# [Tutor] Strange list behaviour in classes

Dave Angel davea at ieee.org
Thu Feb 25 12:22:30 CET 2010

```James Reynolds wrote:
> Thank you! I think I have working in the right direction. I have one more
> question related to this module.
>
> I had to move everything to a single module, but what I would like to do is
> have this class in a file by itself so I can call this from other modules.
> when it was in separate modules it ran with all 0's in the output.
>
> Here is the code in one module:
>
> #import Statistics
>
> class Statistics:
> def __init__(self, *value_list):
> self.value = value_list
> self.square_list= []
>  def mean(self, *value_list):
> try :
> ave = sum(self.value) / len(self.value)
> except ZeroDivisionError:
> ave = 0
> return ave
>
> def median(self, *value_list):
> if len(self.value) <= 2:
> n = self.mean(self.value)
> elif len(self.value) % 2 == 1:
> m = (len(self.value) - 1)/2
> n = self.value[m+1]
> else:
> m = len(self.value) / 2
> m = int(m)
> n = (self.value[m-1] + self.value[m]) / 2
> return n
>  def variance(self, *value_list):
> average = self.mean(*self.value)
> for n in range(len(self.value)):
> square = (self.value[n] - average)**2
> self.square_list.append(square)
> try:
> var = sum(self.square_list) / len(self.square_list)
> except ZeroDivisionError:
> var = 0
> return var
>
> def stdev(self, *value_list):
> var = self.variance(*self.value)
> sdev = var**(1/2)
> return sdev
>  def zscore(self, x, *value_list):
> average = self.mean(self.value)
> sdev = self.stdev(self.value)
> try:
> z = (x - average) / sdev
> except ZeroDivisionError:
> z = 0
> return z
>
>
>
> a = [1,2,3,4,5,6,7,8,9,10]
> stats = Statistics(*a)
> mean = stats.mean(*a)
> median = stats.median(*a)
> var = stats.variance(*a)
> stdev = stats.stdev(*a)
> z = stats.zscore(5, *a)
> print(mean, median, var, stdev, z)
> print()
>
>
>
> On Wed, Feb 24, 2010 at 7:33 PM, Alan Gauld <alan.gauld at btinternet.com>wrote:
>
>
>> "James Reynolds" <eire1130 at gmail.com> wrote
>>
>>  I understand, but if self.value is any number other then 0, then the "for"
>>
>>> will append to the square list, in which case square_list will always have
>>> some len greater than 0 when "value" is greater than 0?
>>>
>>>
>> And if value does equal zero?
>>
>> Actually I'm confused by value because you treat it as both an
>> integer and a collection in different places?
>>
>>
>>  Is this an occasion which is best suited for a try:, except statement? Or
>>
>>> should it, in general, but checked with "if's". Which is more expensive?
>>>
>>>
>> try/except is the Python way :-)
>>
>>
>>  def variance(self, *value_list):
>>
>>>   if self.value == 0:
>>>        var = 0
>>>   else:
>>>         average = self.mean(*self.value)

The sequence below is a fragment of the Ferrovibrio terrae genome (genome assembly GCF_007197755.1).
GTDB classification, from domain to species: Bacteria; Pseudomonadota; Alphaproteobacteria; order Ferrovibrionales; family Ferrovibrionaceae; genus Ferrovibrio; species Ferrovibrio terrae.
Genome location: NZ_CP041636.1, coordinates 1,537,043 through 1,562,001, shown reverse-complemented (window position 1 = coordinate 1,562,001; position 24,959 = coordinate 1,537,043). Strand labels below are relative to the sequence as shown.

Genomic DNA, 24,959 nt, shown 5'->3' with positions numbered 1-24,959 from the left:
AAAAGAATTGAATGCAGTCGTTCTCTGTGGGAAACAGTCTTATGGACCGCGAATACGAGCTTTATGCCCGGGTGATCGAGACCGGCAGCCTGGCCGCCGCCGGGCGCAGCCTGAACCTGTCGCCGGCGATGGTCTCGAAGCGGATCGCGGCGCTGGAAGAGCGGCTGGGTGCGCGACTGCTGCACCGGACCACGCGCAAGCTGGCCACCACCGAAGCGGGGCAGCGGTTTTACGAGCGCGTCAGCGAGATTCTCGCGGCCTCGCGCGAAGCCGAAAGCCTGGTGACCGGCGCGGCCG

>>>         for n in range(len(self.value)):
>>>              square = (self.value[n] - average)**2
>>>              self.square_list.append(square)
>>>    var = sum(self.square_list) / len(self.square_list)
>>>    return var
>>>
>>>
>> --
>> Alan Gauld
>> Author of the Learn to Program web site
>> http://www.alan-g.me.uk/
>>
>
The indentation in your code is lost when I look for it --  everything's
butted up against the left margin except for a single space before def
variance.  This makes it very hard to follow, so I've ignored the thread
till now.  This may be caused by the mail digest logic, or it may
because you're posting online, and don't tell it to leave the code
portion unformatted.  But either way, you should find a way to leave the
code indented as Python would see it.  If you're posting by mail, be
sure and send it as text.

But a few things I notice in your code:   You keep using the * notation
on your formal parameters.  That's what turns a list into a tuple.  And
you pass those lists into methods  (like median()) which already have
access to the data in the object, which is very confusing.  If the
caller actually passes something different there, he's going to be
misled, since the argument is ignored.

Also, in method variance() you append to the self.square_list.  So if it
gets called more than once, the list will continue to grow.  Since
square_list is only referenced within the one method, why not just
define it there, and remove it as a instance attribute?

If I were you, I'd remove the asterisk from both the __init__() method
parameter, and from the caller in top-level code.  You're building a
list, and passing it.  Why mess with turning it into multiple arguments,
and then back to a tuple?   Then I'd remove the spurious arguments to
mean(), variance(), stdev() and zscore().  There are a few other things,
but this should make it cleaner.

DaveA

```